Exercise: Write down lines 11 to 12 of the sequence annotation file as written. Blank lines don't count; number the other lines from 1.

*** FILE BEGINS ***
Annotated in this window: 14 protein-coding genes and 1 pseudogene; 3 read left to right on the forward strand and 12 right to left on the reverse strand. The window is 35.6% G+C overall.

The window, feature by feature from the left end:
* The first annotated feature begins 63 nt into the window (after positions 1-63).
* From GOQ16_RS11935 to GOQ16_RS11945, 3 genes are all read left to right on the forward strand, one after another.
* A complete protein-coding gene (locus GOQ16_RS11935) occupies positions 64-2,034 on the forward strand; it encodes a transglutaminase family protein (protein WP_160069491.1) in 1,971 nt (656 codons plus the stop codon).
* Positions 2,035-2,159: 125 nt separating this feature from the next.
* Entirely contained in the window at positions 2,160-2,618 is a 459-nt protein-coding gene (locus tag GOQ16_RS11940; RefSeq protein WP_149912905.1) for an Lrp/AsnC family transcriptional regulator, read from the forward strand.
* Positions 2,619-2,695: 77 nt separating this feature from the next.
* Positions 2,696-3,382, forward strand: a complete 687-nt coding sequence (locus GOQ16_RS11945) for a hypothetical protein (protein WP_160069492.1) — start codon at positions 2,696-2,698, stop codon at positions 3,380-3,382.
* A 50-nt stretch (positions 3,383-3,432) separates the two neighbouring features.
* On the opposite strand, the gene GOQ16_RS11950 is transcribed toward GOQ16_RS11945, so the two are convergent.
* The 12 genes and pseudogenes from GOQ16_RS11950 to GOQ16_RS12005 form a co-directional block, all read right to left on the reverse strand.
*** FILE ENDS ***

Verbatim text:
* On the opposite strand, the gene GOQ16_RS11950 is transcribed toward GOQ16_RS11945, so the two are convergent.
* The 12 genes and pseudogenes from GOQ16_RS11950 to GOQ16_RS12005 form a co-directional block, all read right to left on the reverse strand.